Things are looking up when it comes to pandemic news, which dominates our lives everyday. Half of U.S. adults have received at least one vaccine dose and over a third of Illinois residents are fully vaccinated.
For businesses, this means that it’s becoming safer for employees to return to the office. But do they really want to? After all, we’ve gotten used to remote work, and all of its conveniences. At the same time, we’ve also experienced the inconveniences, and in a stroke of irony, working from home has created less work/life balance and more employee burnout.
Suddenly, returning to the office sounds appealing, and below we examine the reasons for that.
Commuting Doesn’t Sound So Bad Now
One of the biggest bug a boos about reporting to the office is time lost during the commute. Traffic in Chicagoland can be terrible, and train and bus delays are equally frustrating, so what is there to like about a commute?
The ability to decompress.
Time lost commuting has been replaced by more Zoom meetings, and if you’re a parent of grade school children, more time, well parenting, not to mention teaching if your kids are remote-learning. CNBC cites a recent study on what employees have missed most after a year of stay-at-home orders and were surprised to find that 16% said they missed their commute.
Going to the Office Can Be Better For Employee Mental Health
This is a big one.
It’s no surprise that the pandemic has wreaked havoc on our mental health, as we’re seeing higher rates of depression, anxiety, and suicidal thoughts, a matter that more employers are addressing. Earlier this year, the Kaiser Family Foundation published a report that found that these symptoms are more prevalent among younger adults just entering the workforce.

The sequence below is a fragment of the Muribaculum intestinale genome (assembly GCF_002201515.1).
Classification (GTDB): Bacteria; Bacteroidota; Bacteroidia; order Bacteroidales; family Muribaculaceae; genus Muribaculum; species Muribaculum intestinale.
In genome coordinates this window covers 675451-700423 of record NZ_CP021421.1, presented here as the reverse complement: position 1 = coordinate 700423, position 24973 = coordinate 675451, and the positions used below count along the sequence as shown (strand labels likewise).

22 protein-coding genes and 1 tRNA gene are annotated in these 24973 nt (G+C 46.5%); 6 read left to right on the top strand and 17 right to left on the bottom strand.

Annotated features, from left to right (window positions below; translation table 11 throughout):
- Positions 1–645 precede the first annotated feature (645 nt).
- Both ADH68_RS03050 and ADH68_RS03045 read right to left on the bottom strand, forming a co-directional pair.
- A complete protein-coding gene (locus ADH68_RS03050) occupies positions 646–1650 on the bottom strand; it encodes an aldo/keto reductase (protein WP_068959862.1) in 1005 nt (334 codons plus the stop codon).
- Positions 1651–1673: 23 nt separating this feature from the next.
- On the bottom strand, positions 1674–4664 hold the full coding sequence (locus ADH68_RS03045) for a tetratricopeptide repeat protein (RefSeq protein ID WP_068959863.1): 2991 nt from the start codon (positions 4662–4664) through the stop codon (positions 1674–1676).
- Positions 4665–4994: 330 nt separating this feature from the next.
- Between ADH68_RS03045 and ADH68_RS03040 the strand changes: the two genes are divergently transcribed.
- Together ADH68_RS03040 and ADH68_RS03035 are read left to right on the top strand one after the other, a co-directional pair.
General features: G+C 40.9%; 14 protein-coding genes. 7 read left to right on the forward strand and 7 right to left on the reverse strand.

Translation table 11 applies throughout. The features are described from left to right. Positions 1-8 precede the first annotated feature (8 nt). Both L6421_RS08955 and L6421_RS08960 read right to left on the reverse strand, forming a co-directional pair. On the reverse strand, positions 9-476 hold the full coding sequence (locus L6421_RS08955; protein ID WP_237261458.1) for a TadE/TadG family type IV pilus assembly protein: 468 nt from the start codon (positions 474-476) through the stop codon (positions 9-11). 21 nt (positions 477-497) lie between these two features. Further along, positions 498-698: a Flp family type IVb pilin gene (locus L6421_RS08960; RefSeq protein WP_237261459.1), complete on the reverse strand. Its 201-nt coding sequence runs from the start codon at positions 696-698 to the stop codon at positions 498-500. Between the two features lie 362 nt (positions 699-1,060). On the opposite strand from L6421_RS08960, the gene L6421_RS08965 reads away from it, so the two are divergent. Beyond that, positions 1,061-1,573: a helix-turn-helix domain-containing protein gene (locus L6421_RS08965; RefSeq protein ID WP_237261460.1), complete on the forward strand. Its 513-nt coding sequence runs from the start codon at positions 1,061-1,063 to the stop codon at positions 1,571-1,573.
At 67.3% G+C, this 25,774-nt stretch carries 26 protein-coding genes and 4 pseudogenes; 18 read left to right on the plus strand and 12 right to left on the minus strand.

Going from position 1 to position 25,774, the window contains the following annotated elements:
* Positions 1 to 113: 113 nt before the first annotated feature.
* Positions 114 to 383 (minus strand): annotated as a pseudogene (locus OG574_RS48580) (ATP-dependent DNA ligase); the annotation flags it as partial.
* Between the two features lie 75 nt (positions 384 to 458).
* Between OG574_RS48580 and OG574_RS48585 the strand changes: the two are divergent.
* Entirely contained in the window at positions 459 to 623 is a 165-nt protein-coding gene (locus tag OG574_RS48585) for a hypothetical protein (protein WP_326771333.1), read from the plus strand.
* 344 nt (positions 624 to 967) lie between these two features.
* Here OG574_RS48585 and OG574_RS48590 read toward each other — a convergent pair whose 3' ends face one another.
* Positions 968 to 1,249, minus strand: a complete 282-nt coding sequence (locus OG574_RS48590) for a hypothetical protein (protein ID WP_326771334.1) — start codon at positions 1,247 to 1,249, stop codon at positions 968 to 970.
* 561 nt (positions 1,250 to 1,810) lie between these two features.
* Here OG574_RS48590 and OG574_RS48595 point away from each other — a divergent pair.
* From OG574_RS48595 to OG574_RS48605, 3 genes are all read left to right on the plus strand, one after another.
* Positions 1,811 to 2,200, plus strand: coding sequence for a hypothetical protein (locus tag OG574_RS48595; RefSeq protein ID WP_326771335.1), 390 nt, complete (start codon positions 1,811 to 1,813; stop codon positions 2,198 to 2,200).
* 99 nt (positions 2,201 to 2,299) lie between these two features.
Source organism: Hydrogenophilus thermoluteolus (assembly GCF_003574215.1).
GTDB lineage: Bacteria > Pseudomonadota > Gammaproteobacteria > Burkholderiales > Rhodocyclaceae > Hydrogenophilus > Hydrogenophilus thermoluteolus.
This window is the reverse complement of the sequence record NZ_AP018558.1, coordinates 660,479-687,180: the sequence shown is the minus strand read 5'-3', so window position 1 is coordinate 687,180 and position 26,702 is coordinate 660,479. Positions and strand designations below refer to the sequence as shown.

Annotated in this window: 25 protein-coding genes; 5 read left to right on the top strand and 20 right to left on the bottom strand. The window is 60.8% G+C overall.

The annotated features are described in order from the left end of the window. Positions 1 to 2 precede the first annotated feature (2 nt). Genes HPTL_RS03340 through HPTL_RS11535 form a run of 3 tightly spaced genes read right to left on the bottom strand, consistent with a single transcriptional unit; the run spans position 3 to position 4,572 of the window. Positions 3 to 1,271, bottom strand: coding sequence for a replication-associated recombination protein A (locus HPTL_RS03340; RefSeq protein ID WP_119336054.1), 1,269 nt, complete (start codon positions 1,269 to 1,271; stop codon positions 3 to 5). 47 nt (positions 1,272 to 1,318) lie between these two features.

Tsedal Neeley, a professor of business administration at Harvard Business School, put it best:
“The phenomenon that we’ve seen in the last 12 months … I call this hyper-productivity gone wrong. We’re working so much, we’re producing, we’re producing, we’re substituting our commute times with more hours throughout the day and eventually we hit a wall. We are stressed. We are burned out and we start to feel negative about our work, our teams, and our organization.”
Enhanced Collaboration & Coordination
Absence makes the heart grow fonder, or as Mötley Crüe famously sang, “You don’t know what you’ve got till it’s gone.” The same study cited by CNBC also found that 61% of employees miss in-person workplace conversations. As you transition staff back into the office who are eager to be back, take this chance to foster an environment for employees to streamline their communications, develop new ideas, and re-engage with their team and the rest of the workplace.
We had no time to transition into pandemic life but seemingly have all the time in the world to transition out. It’s a tightrope to be sure, which means it’s in your best interest to leave room for flexibility. According to data collected by Harvard Business School, 70% of employers prefer to have staff back in the office, while 61% of remote workers want a hybrid model.
For those employees who re-enter your office doors, you have a golden to give them a nice homecoming.